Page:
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J Bacteriol. Sep 1994; 176(17): 5494–5504.
PMCID: PMC196738

Overexpression of the Tn5 transposase in Escherichia coli results in filamentation, aberrant nucleoid segregation, and cell death: analysis of E. coli and transposase suppressor mutations.


Overexpression of the Tn5 transposase (Tnp) was found to be lethal to Escherichia coli. This killing was not caused by transposition or dependent on the transpositional or DNA binding competence of Tnp. Instead, it was strictly correlated with the presence of a wild-type N terminus. Deletions removing just two N-terminal amino acids of Tnp resulted in partial suppression of this effect, and deletions of Tnp removing 3 or 11 N-terminal amino acids abolished the killing effect. This cytotoxic effect of Tnp overexpression is accompanied by extensive filament formation (i.e., a defect in cell division) and aberrant nucleoid segregation. Four E. coli mutants were isolated which allow survival upon Tnp overexpression, and the mutations are located at four discrete loci. These suppressor mutations map near essential genes involved in cell division and DNA segregation. One of these mutations maps to a 4.5-kb HindIII region containing the ftsYEX (cell division) locus at 76 min. A simple proposition which accounts for all of these observations is that Tnp interacts with an essential E. coli factor affecting cell division and/or chromosome segregation and that overexpression of Tnp titrates this factor below a level required for viability of the cell. Furthermore, the N terminus of Tnp is necessary for this interaction. The possible significance of this phenomenon for the transposition process is discussed.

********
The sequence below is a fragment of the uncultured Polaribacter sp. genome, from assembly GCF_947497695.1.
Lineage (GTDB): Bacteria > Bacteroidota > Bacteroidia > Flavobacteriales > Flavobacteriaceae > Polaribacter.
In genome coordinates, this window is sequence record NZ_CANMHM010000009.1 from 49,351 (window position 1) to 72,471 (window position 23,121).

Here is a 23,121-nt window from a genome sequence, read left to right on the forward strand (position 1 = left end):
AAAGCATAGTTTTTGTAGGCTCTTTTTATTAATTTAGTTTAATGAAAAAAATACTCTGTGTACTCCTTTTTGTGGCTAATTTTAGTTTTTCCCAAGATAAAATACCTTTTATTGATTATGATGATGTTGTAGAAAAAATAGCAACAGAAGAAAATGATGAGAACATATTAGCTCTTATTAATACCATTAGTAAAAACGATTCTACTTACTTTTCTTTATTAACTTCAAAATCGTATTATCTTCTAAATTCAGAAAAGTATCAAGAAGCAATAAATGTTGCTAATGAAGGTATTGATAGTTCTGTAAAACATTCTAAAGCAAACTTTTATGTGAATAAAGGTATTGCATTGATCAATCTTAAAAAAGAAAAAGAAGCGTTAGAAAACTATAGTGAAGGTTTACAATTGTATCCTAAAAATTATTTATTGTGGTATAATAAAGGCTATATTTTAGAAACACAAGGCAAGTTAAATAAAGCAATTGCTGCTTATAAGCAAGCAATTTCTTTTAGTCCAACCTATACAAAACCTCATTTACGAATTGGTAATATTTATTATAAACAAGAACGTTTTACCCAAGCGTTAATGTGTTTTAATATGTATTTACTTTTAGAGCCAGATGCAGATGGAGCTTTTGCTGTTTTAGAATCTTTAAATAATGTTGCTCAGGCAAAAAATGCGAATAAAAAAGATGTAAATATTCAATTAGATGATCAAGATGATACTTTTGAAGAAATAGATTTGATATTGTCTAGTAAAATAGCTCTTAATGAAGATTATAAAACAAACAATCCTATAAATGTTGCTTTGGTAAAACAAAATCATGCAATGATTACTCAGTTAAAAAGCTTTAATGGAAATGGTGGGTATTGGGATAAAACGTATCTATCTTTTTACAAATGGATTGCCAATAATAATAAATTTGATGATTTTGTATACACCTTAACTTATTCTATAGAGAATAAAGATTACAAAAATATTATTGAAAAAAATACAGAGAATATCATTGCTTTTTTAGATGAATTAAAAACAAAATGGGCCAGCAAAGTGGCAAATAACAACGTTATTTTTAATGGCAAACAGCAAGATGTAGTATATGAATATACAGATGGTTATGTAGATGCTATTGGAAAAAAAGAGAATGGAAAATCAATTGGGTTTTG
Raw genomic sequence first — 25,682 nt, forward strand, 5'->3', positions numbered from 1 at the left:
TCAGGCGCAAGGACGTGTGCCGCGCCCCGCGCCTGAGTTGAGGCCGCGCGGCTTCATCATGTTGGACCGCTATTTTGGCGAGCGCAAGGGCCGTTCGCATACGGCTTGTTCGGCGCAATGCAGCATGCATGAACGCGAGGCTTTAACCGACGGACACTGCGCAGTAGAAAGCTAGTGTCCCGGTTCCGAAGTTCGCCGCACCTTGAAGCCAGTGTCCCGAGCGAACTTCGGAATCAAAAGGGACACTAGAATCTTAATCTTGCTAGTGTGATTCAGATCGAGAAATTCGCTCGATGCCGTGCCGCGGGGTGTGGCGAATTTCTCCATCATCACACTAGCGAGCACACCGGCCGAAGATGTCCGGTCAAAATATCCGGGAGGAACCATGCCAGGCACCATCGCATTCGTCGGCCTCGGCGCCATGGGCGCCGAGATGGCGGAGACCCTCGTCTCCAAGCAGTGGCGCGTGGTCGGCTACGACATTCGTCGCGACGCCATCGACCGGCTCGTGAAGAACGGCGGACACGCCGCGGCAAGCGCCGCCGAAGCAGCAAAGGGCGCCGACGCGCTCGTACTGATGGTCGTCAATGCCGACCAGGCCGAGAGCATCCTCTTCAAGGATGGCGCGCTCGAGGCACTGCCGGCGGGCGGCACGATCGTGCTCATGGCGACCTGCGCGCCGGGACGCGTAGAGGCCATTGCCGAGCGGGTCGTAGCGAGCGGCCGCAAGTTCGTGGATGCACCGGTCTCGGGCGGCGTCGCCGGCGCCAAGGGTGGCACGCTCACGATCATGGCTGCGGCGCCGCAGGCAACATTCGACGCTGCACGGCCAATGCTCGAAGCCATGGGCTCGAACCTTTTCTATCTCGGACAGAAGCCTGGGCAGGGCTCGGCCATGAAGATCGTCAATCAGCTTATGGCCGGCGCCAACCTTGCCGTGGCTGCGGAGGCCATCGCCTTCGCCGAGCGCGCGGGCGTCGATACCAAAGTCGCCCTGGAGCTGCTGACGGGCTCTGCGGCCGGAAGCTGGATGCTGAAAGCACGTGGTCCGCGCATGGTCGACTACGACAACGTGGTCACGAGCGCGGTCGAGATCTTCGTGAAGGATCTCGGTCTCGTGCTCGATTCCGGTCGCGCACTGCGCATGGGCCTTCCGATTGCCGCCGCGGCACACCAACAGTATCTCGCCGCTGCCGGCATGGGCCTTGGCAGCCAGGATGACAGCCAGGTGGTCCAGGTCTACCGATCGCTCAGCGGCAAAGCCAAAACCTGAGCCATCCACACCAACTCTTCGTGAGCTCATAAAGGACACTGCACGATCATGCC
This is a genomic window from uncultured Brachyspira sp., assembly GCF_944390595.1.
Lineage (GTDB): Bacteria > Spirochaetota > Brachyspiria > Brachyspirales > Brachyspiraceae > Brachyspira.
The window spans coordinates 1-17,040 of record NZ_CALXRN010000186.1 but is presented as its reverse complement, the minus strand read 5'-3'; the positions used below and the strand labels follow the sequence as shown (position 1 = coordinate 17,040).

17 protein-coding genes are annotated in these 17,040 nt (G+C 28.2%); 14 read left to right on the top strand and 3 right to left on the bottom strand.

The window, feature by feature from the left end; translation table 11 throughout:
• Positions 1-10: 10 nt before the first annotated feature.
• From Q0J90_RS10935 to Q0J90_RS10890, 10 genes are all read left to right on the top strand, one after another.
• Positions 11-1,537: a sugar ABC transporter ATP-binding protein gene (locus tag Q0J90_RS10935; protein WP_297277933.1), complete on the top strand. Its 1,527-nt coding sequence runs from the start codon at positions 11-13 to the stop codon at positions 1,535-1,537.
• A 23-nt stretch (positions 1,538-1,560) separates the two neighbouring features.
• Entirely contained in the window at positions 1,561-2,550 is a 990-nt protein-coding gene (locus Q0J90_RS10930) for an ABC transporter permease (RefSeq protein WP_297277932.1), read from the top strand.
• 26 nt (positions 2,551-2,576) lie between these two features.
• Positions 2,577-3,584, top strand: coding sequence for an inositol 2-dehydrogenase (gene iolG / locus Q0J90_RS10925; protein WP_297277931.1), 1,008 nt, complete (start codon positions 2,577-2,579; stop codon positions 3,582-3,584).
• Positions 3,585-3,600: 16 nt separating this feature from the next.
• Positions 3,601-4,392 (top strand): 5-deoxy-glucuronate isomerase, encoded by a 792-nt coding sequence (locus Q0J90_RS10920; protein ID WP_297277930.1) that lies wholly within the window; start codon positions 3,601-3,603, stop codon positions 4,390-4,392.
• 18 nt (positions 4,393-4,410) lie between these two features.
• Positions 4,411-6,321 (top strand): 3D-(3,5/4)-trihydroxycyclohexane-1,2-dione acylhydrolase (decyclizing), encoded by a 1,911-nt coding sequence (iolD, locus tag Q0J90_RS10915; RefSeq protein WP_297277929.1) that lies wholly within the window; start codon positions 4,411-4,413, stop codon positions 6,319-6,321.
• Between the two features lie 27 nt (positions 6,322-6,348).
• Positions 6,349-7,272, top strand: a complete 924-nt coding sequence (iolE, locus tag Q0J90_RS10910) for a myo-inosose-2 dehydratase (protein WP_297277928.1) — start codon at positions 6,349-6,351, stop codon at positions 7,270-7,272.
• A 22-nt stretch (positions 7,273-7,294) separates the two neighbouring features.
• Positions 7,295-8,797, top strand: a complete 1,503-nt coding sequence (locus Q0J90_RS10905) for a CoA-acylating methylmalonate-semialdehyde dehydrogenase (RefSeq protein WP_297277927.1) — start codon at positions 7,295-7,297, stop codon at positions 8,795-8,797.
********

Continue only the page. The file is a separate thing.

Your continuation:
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Selected References

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